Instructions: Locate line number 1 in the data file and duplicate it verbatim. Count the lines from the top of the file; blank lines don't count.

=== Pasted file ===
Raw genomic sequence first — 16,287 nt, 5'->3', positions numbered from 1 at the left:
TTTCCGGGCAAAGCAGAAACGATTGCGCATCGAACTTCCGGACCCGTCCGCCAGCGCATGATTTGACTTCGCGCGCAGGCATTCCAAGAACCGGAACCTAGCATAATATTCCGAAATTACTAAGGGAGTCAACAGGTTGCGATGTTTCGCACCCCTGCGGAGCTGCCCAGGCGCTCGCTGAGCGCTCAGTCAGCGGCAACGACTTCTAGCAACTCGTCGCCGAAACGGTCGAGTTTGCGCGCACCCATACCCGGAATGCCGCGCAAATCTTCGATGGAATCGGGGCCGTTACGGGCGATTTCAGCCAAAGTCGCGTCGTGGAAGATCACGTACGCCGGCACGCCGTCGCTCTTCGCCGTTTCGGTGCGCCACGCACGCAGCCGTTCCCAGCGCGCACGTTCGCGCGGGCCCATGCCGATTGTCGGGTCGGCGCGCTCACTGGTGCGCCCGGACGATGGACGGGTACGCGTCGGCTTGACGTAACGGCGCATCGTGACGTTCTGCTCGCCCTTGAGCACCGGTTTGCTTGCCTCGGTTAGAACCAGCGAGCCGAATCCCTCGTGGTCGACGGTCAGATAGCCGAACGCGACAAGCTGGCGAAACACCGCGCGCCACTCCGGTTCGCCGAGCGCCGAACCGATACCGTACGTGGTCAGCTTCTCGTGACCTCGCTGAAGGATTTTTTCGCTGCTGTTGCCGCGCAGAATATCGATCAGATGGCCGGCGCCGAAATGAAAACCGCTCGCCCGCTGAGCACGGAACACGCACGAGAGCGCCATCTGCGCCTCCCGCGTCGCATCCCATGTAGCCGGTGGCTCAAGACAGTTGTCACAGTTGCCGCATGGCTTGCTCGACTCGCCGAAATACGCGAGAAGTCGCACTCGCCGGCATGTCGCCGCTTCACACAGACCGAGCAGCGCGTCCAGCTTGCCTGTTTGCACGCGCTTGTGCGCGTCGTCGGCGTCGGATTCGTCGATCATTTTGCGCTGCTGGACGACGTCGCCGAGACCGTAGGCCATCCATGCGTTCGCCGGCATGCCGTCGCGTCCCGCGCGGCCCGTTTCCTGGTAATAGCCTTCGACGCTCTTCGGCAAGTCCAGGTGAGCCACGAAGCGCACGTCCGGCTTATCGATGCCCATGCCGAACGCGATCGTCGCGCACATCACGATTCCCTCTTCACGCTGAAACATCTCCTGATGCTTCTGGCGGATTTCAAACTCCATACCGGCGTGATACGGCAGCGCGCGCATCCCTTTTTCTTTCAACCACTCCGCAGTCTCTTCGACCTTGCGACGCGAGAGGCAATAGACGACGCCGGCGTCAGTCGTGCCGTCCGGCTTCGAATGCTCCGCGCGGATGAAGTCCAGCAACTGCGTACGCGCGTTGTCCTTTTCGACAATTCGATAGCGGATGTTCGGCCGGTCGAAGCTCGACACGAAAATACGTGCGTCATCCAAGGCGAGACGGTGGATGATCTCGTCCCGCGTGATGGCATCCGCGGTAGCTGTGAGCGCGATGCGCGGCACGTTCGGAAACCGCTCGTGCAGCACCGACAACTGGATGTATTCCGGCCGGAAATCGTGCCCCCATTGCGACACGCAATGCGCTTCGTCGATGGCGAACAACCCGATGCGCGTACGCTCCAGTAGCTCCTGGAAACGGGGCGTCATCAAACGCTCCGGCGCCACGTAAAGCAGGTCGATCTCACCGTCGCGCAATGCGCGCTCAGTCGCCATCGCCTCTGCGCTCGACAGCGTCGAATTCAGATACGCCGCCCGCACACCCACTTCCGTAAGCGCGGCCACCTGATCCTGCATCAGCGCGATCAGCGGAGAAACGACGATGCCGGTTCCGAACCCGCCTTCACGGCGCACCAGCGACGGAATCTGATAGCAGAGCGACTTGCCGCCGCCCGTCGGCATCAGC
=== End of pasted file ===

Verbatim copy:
Raw genomic sequence first — 16,287 nt, 5'->3', positions numbered from 1 at the left: